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Movies From the Black Lagoon: Frankenstein 1970
Movies From the Black Lagoon
Frankenstein 1970 - 1958, Unrated
By Tom Doty
Weekly Contributing Writer
Boris Karloff returns to the franchise that made him a household word in this shaky sequel that casts him as the last descendant of Baron Von Frankenstein.
The film opens with an awesome sequence. A young lady comes running toward the camera screaming in abject terror while a hulking brute (with a nasty limp) shuffles after her. The location is remote and the fog is thick enough to slash with a knife. The lady turns a corner and finds herself trapped between the creature and a murky pond. She opts to get wet but this critter is not afraid of water and plungers after her. The beast grabs her in a chokehold and hastens the process by shoving her head under water. A voice calls out-"cut"- and we realize we have been punked - that it was all a movie.
Actually, these people are filming a schlocky television documentary on the history of the "Frankenstein" legend. To this end they have hired the last remaining member of the family to let them use his ancestral home as their prime location. They are a slimy crew that includes a fast talking director, his backstabbing publicist, and a determined young actress. Frankenstein is a sad and somewhat disheveled dude whose tired appearance owes to having been captured and tortured by the Nazis during World War II.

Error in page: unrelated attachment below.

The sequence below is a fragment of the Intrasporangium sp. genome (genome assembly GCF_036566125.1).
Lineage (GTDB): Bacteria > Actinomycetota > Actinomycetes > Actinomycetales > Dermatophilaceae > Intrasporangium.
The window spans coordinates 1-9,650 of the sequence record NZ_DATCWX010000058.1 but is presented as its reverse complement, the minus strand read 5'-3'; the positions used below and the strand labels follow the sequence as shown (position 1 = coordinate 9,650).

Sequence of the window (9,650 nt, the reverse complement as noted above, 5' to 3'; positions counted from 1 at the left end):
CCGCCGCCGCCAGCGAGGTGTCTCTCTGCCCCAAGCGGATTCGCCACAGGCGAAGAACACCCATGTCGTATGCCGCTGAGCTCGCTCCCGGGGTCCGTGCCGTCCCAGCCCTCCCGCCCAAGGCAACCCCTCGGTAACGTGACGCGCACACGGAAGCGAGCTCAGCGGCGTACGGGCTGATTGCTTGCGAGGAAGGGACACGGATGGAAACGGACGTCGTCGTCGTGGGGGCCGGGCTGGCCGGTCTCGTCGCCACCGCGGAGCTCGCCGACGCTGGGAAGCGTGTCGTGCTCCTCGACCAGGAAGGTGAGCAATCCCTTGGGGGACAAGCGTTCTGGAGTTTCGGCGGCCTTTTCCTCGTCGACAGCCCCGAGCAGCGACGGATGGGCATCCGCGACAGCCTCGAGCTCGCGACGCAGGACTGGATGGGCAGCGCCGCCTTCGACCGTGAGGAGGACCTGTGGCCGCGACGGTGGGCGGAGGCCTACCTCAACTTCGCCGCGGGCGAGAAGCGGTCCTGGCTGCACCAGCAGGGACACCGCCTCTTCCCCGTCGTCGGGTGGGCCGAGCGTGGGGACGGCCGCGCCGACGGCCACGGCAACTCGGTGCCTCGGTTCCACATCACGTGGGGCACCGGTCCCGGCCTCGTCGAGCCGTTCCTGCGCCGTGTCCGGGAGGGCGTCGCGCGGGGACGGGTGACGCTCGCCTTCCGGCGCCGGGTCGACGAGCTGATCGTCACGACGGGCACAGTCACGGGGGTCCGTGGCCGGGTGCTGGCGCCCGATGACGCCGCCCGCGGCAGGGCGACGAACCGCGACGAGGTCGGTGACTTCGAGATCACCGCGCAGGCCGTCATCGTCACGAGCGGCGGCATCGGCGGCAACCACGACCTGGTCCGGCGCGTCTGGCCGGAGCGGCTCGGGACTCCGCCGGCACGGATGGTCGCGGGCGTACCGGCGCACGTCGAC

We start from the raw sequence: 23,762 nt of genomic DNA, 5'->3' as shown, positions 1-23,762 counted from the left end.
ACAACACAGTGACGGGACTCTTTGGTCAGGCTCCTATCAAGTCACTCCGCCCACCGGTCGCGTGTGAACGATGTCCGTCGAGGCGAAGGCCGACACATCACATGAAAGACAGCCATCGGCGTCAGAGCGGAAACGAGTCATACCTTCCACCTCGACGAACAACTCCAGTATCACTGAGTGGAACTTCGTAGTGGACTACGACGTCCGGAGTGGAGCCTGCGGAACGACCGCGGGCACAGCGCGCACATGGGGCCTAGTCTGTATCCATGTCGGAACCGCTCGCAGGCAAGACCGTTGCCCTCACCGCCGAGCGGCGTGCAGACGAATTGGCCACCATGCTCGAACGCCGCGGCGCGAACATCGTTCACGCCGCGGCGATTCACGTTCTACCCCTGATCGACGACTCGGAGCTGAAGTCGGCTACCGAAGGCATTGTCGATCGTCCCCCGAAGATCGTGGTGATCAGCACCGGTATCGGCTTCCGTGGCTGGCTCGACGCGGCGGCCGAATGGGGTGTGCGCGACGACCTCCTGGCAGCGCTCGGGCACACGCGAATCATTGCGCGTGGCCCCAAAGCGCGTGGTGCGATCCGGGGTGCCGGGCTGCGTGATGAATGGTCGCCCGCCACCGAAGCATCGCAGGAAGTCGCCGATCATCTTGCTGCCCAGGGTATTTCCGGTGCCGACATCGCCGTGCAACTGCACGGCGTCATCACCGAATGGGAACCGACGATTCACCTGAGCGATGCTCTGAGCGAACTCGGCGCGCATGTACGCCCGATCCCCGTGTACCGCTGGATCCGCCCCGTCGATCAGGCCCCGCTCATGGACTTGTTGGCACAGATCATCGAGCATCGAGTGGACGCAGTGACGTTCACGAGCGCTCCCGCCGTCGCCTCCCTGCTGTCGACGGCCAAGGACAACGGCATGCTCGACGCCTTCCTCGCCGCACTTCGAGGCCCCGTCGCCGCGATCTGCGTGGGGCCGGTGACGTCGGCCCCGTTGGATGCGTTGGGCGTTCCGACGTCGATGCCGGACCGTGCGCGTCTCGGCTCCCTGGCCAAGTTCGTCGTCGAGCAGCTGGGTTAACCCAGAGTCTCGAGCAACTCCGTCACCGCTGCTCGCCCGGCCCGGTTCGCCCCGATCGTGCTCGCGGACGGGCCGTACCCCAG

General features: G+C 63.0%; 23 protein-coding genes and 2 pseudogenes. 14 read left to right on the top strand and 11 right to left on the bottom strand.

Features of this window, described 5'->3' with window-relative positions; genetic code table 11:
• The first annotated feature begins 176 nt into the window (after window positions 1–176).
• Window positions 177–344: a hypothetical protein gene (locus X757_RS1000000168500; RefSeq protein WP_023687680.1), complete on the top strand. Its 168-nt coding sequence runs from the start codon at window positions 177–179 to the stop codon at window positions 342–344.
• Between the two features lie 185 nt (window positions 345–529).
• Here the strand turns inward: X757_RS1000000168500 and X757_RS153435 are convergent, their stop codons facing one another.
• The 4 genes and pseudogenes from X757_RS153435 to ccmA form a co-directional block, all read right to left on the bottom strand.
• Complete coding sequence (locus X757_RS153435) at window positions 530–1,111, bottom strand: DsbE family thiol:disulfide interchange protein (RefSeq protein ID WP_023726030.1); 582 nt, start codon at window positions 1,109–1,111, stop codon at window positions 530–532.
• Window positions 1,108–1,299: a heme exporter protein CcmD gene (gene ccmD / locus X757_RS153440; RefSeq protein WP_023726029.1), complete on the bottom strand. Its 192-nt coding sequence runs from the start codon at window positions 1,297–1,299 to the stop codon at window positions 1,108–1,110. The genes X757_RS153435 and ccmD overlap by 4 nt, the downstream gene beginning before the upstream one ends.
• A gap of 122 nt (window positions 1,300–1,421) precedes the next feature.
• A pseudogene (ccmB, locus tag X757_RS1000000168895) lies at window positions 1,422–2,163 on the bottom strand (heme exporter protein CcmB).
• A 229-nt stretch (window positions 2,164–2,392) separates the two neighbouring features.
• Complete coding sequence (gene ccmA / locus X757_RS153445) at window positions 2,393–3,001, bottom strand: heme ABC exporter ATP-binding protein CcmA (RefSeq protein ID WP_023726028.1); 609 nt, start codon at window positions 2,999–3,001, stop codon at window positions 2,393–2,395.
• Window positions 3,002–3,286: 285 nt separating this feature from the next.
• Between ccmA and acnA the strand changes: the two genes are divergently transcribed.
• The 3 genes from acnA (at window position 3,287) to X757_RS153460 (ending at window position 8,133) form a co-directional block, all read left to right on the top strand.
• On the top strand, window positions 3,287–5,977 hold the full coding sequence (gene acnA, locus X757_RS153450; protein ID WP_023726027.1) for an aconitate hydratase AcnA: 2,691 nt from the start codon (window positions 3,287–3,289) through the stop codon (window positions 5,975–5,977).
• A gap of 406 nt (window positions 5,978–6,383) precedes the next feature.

The television crewmembers are also staying in Frankenstein's castle and most o the action is set there. Frankenstein proves to be an awkward host but the place looks more modern and even sports an enormous aquarium as the centerpiece of the living room. Unfortunately, the basement rocks a secret laboratory where Frankenstein is trying to keep up the family business by trying to reanimate the dead using nuclear energy.
This Frankenstein is a bit amateurish and allows his butler to see his experiment. This means he has to go and he does-but not before donating his brain to the experiment. The doc has a second klutz episode and drops eyeballs he has collected for the monster. This necessitates sending out his creature without the benefit of eyesight. This leads to much confusion as one of the screens most awkward monsters goes on a mini-rampage that also knocks over a lot of stuff.
The ending finds the monster turning on the wicked doctor and accidentally causing a reactor leak that wipes out the pair and predates "The China Syndrome" by twenty years.
This is hokey but great fun thanks to a sly turn by Karloff. He is perfectly at home with the material though the action never gets better than in the opening sequence. The film does a decent job of parodying the genre. Karloff appears to be winking at the audience, especially when he's called upon to play the organ and deliver an evil laugh. The self centered Television crew are a jaded poke at the industry which was beginning to challenge the popularity of going to the movies. Howard Koch directed and would prove to be a better producer having put together "Airplane" and "The Odd Couple".
The biggest blunder is the monster. It spends the whole movie wrapped in bandages and its head is so bulbous that you would think it's a mummy that was wrapped up before it could ditch the lampshade it was wearing. Luckily the film is featured alongside three other horror romps featuring Karloff and Bela Lugosi. You also get "The Walking Dead", "You'll Find Out", and "Zombies on Broadway". Extras include commentary by Tom Weaver, who has published interviews with all of the horror greats.
Best Line: "Shuter, yours is not the brain that I would have chosen, but at least you are obedient."
Tom Doty occasionally emerges from the Lagoon to check his e-mail and to read to children every Wednesday at 10:30am at Borders in Hagerstown. If you'd like to get a message to him, write to: email@example.com.
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